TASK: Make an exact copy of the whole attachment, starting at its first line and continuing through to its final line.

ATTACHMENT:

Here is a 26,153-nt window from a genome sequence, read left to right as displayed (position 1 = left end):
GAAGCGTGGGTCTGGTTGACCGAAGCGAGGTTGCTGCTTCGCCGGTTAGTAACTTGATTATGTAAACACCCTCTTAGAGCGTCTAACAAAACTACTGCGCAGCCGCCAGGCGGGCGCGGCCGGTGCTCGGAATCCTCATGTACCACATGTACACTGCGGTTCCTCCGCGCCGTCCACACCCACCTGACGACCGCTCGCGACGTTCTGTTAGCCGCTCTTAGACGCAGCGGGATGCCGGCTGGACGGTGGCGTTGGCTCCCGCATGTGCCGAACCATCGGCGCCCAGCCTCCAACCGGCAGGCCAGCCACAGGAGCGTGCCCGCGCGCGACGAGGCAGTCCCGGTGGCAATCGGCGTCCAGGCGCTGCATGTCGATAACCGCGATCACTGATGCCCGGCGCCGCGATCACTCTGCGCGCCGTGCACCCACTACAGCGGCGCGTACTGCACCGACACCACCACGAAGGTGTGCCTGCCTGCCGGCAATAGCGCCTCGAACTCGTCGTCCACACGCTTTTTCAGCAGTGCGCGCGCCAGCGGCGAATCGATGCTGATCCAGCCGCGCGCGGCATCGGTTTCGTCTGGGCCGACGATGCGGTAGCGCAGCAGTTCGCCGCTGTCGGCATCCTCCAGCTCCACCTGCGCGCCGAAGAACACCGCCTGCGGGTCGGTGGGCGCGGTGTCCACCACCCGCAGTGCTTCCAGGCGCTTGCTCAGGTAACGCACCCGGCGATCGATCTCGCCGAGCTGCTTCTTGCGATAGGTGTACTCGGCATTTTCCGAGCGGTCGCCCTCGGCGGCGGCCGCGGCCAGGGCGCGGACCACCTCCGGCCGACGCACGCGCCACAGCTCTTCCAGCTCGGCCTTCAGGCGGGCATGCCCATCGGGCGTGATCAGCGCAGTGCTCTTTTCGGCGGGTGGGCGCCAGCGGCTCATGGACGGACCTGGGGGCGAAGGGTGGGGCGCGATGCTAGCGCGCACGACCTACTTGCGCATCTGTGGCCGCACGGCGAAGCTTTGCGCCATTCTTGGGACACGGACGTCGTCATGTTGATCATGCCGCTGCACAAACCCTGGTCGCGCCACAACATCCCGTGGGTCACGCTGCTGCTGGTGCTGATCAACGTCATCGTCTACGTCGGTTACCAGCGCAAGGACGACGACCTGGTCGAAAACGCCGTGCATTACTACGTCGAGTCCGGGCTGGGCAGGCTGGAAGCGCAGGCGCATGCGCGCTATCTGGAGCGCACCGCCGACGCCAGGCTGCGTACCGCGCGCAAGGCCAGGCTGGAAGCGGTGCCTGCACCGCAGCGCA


Here is a 26,153-nt window from a genome sequence, read left to right as displayed (position 1 = left end):
GAAGCGTGGGTCTGGTTGACCGAAGCGAGGTTGCTGCTTCGCCGGTTAGTAACTTGATTATGTAAACACCCTCTTAGAGCGTCTAACAAAACTACTGCGCAGCCGCCAGGCGGGCGCGGCCGGTGCTCGGAATCCTCATGTACCACATGTACACTGCGGTTCCTCCGCGCCGTCCACACCCACCTGACGACCGCTCGCGACGTTCTGTTAGCCGCTCTTAGACGCAGCGGGATGCCGGCTGGACGGTGGCGTTGGCTCCCGCATGTGCCGAACCATCGGCGCCCAGCCTCCAACCGGCAGGCCAGCCACAGGAGCGTGCCCGCGCGCGACGAGGCAGTCCCGGTGGCAATCGGCGTCCAGGCGCTGCATGTCGATAACCGCGATCACTGATGCCCGGCGCCGCGATCACTCTGCGCGCCGTGCACCCACTACAGCGGCGCGTACTGCACCGACACCACCACGAAGGTGTGCCTGCCTGCCGGCAATAGCGCCTCGAACTCGTCGTCCACACGCTTTTTCAGCAGTGCGCGCGCCAGCGGCGAATCGATGCTGATCCAGCCGCGCGCGGCATCGGTTTCGTCTGGGCCGACGATGCGGTAGCGCAGCAGTTCGCCGCTGTCGGCATCCTCCAGCTCCACCTGCGCGCCGAAGAACACCGCCTGCGGGTCGGTGGGCGCGGTGTCCACCACCCGCAGTGCTTCCAGGCGCTTGCTCAGGTAACGCACCCGGCGATCGATCTCGCCGAGCTGCTTCTTGCGATAGGTGTACTCGGCATTTTCCGAGCGGTCGCCCTCGGCGGCGGCCGCGGCCAGGGCGCGGACCACCTCCGGCCGACGCACGCGCCACAGCTCTTCCAGCTCGGCCTTCAGGCGGGCATGCCCATCGGGCGTGATCAGCGCAGTGCTCTTTTCGGCGGGTGGGCGCCAGCGGCTCATGGACGGACCTGGGGGCGAAGGGTGGGGCGCGATGCTAGCGCGCACGACCTACTTGCGCATCTGTGGCCGCACGGCGAAGCTTTGCGCCATTCTTGGGACACGGACGTCGTCATGTTGATCATGCCGCTGCACAAACCCTGGTCGCGCCACAACATCCCGTGGGTCACGCTGCTGCTGGTGCTGATCAACGTCATCGTCTACGTCGGTTACCAGCGCAAGGACGACGACCTGGTCGAAAACGCCGTGCATTACTACGTCGAGTCCGGGCTGGGCAGGCTGGAAGCGCAGGCGCATGCGCGCTATCTGGAGCGCACCGCCGACGCCAGGCTGCGTACCGCGCGCAAGGCCAGGCTGGAAGCGGTGCCTGCACCGCAGCGCA